Mozilla Firefox 188.8.131.52 has been released and is currently being distributed to Firefox 2 users via the application's built-in software update system. The browser upgrade fixes several security bugs, which are detailed in the Firefox 184.108.40.206 section of the Mozilla Foundation Security Advisories page. Firefox 220.127.116.11 includes a fix for the firefoxurl:// security exploit, which allows an attacker to use Microsoft Internet Explorer to trick Firefox into executing malicious code.
OK, Desktop Linux heads, I'm a confessed newbie trying to switch to Linux from XP. My simplyMEPIS install from an ISO went well, but now, on day two, my attempts to install the just-released Firefox update have failed.
Thanks to everyone who commented on The Dubious Benefits of Porting F/OSS to Windows. There are a lot of good points in the comments. For example, Simon Hibbs responded that more users of a piece of software increased the value of that software. This is important for programs that follow open standards, such as Mozilla Firefox, or OpenOffice.org and Abiword. In one sense, I see the value of open standards and unfettered access to data as more important than the four software freedoms. If I had to choose one over the other, I’d choose open standards… but I think that’s a false dilemma.
If you still visit Usenet or occasionally participate in its discussions and newsgroups, you can get by with Linux newsgroup readers that are integrated into browsers or email clients such as Thunderbird, Evolution, and the Opera Web browser. But if you're an advanced user who wants a more feature-rich newsreader, you need Pan.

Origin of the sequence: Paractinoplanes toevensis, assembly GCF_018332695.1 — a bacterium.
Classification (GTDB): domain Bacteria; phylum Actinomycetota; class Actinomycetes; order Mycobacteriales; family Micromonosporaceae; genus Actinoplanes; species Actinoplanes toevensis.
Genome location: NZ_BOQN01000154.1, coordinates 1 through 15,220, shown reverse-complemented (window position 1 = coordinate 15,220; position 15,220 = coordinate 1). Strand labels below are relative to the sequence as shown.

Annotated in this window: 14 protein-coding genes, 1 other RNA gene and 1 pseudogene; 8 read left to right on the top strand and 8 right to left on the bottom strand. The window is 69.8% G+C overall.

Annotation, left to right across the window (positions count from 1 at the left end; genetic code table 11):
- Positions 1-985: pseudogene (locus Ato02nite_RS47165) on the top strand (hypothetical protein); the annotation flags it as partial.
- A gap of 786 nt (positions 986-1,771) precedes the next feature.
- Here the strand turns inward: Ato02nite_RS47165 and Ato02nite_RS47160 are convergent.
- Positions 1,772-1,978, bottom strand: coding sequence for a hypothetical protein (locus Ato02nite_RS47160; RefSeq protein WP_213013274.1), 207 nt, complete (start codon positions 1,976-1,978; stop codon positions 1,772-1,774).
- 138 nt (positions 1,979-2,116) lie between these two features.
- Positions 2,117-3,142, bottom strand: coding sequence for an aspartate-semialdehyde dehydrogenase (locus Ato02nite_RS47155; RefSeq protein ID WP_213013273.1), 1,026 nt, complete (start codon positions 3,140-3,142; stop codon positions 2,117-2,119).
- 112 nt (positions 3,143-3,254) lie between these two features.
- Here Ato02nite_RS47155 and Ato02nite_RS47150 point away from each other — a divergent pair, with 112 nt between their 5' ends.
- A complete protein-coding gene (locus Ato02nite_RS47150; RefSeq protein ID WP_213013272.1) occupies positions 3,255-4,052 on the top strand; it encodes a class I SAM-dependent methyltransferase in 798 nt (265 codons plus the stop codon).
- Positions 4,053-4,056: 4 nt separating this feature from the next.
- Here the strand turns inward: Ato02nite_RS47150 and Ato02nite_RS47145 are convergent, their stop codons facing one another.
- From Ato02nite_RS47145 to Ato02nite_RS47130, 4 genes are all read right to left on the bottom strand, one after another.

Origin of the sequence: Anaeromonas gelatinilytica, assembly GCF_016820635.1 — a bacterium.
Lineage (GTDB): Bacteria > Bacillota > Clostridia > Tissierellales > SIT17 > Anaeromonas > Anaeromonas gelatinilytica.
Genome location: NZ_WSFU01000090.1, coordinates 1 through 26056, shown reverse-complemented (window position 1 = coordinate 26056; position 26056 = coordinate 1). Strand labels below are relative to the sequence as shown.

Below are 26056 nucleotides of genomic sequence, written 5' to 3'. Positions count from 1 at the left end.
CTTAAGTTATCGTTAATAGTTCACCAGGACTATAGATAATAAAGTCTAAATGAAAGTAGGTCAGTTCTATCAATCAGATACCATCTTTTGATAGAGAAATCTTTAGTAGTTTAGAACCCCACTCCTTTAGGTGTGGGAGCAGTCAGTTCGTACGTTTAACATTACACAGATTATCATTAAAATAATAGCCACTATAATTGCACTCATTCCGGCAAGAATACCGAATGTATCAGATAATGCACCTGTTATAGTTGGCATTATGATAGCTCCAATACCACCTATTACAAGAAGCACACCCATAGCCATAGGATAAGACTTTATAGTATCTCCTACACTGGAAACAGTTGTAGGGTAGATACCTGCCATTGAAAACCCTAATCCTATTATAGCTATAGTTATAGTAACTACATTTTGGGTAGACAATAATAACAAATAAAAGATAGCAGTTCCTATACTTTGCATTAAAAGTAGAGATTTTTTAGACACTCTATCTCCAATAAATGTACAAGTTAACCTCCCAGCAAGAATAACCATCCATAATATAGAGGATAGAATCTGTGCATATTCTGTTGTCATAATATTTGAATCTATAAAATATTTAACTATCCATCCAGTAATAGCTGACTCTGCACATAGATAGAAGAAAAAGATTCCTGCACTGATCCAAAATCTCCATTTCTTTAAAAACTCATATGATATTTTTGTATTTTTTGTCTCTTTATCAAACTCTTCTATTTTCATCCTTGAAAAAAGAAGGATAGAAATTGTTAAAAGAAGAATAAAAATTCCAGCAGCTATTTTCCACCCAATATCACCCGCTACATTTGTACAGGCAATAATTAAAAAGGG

For the last couple of years the sparc32 port did not have an active upstream maintainer, so the task of kernel maintenance has been shifted on to the developers and contributors, working on Debian's sparc port. It was suggested that support for it should be dropped in the next Debian's release. While there were a few objections, nobody stepped up to the plate and volunteered to become a new sparc32 maintainer. Thus, the only option we have at this point is to officially declare that lenny will not include support for sparc32 hardware.
This week on Open News Intel And OLPC Join Forces, Open Source Adoption In Italy And Japan, Flash For Linux Vulnerabilities, A new Scheduler For The Linux Kernel, Easy TV To Replace Zap2it, BBC Gets An Ear Full From Open Source Users, GnuCash 2.2.0 release and Wine-Doors.
A U.S. vote on whether or not to support the application for ISO approval failed to pass.
A recent report showed that Firefox now accounts for almost 28% of the European browser market while Internet Explorer's dominance is begin to wane with 66.5%. XiTi monitor reported that behind these two browsers were Opera, Safari and Netscape, with 3.5%, 1.7% and 0.3% respectively.
September 15th marks Software Freedom Day, the world's largest celebration and outreach effort about why transparent and sustainable technologies like Free & Open Source Software are so important. Community groups in more than 80 countries organise local activities and programs on Software Freedom Day to educate the wider public about free software: what it is, how it works and its relationship to human rights and sustainability. We already have over 140 teams around the world registered: join them in spreading the word! Registrations for Software Freedom Day teams that want to receive a free SFD team pack close in two weeks, so register now!